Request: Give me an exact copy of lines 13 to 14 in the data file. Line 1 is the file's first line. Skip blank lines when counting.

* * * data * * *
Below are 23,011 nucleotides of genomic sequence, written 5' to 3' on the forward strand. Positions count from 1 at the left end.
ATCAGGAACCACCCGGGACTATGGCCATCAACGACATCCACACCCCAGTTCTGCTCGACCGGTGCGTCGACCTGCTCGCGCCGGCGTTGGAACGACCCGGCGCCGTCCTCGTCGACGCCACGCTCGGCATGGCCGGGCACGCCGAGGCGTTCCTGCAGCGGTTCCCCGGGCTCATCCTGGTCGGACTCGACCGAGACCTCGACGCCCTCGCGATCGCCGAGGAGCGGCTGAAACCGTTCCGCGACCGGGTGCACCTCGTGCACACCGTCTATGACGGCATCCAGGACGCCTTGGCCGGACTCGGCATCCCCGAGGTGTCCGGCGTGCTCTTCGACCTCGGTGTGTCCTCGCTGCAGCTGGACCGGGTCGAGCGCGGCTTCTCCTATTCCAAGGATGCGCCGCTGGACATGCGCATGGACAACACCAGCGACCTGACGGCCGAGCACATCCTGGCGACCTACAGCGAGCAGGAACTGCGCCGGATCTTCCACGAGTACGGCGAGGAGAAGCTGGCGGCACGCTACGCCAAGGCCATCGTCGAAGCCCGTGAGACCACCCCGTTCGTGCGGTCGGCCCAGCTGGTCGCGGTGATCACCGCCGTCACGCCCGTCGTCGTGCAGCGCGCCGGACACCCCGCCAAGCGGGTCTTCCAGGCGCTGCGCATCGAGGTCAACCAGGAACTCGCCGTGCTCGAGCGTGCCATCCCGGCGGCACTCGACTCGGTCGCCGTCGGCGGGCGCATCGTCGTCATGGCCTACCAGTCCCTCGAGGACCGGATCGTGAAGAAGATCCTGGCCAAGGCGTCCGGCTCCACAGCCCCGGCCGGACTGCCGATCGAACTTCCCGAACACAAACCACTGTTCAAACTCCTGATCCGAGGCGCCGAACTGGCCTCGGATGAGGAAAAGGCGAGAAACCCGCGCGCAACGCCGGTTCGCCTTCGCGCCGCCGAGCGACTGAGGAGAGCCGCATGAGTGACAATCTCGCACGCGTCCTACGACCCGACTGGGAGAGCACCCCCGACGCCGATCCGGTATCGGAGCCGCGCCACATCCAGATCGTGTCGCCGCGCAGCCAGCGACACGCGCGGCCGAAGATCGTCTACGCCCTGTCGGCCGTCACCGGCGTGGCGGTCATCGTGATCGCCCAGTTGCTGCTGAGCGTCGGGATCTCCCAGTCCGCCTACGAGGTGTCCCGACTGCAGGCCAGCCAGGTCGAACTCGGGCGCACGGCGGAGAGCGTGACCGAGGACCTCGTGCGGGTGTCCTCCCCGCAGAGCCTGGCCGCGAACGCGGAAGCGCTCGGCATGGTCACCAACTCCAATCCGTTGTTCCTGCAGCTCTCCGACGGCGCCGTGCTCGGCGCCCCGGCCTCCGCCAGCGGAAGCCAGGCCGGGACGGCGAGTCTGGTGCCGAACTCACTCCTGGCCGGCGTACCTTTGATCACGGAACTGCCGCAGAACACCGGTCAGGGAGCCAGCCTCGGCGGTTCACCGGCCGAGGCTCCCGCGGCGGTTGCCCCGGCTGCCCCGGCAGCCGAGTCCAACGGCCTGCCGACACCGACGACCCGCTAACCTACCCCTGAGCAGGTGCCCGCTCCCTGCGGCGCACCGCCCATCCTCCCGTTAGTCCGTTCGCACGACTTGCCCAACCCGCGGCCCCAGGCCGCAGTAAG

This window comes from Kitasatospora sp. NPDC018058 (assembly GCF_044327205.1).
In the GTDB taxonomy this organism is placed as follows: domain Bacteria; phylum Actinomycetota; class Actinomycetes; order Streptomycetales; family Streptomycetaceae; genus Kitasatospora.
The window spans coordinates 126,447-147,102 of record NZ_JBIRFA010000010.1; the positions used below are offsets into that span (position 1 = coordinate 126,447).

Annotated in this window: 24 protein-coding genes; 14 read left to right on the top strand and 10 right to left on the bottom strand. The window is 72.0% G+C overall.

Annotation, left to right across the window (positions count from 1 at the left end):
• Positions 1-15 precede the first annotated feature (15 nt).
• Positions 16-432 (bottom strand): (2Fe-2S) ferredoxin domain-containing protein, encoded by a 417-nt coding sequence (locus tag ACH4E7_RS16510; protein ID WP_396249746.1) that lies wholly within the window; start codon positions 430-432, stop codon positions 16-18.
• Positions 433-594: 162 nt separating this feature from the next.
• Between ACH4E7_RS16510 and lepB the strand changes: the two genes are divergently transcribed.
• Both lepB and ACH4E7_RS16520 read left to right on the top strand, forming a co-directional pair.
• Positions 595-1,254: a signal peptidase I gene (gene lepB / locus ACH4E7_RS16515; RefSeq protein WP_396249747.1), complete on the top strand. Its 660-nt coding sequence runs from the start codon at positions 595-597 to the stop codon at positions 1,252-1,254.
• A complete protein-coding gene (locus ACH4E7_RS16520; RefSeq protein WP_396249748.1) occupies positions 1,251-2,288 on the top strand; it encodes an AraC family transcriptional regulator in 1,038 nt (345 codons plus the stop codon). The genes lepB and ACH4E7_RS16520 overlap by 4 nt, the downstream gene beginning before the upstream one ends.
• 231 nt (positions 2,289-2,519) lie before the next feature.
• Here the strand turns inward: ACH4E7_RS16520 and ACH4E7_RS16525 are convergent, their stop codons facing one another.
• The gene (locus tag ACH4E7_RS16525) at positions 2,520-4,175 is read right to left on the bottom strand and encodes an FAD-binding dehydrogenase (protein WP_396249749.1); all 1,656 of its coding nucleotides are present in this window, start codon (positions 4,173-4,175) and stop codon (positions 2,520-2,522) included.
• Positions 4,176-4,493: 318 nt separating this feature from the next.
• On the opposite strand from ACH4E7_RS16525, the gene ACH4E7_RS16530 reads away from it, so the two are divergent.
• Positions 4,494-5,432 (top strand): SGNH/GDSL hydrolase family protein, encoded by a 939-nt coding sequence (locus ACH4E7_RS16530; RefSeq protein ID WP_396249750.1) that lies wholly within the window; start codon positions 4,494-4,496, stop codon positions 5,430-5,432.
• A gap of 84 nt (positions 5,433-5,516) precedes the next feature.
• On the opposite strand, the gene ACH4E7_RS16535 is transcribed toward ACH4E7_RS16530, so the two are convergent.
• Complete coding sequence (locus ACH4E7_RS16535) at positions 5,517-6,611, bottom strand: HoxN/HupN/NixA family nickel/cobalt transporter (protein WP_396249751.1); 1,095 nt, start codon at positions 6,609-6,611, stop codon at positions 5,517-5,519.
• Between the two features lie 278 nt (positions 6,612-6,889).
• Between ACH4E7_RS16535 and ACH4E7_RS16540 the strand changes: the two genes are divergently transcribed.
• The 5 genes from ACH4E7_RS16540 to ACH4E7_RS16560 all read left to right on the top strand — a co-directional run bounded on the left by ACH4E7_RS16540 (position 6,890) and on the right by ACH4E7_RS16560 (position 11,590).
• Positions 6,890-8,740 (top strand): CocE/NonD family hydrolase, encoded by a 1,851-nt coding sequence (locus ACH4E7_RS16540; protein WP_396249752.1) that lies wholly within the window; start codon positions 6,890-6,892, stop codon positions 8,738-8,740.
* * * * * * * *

• Positions 595-1,254: a signal peptidase I gene (gene lepB / locus ACH4E7_RS16515; RefSeq protein WP_396249747.1), complete on the top strand. Its 660-nt coding sequence runs from the start codon at positions 595-597 to the stop codon at positions 1,252-1,254.
• A complete protein-coding gene (locus ACH4E7_RS16520; RefSeq protein WP_396249748.1) occupies positions 1,251-2,288 on the top strand; it encodes an AraC family transcriptional regulator in 1,038 nt (345 codons plus the stop codon). The genes lepB and ACH4E7_RS16520 overlap by 4 nt, the downstream gene beginning before the upstream one ends.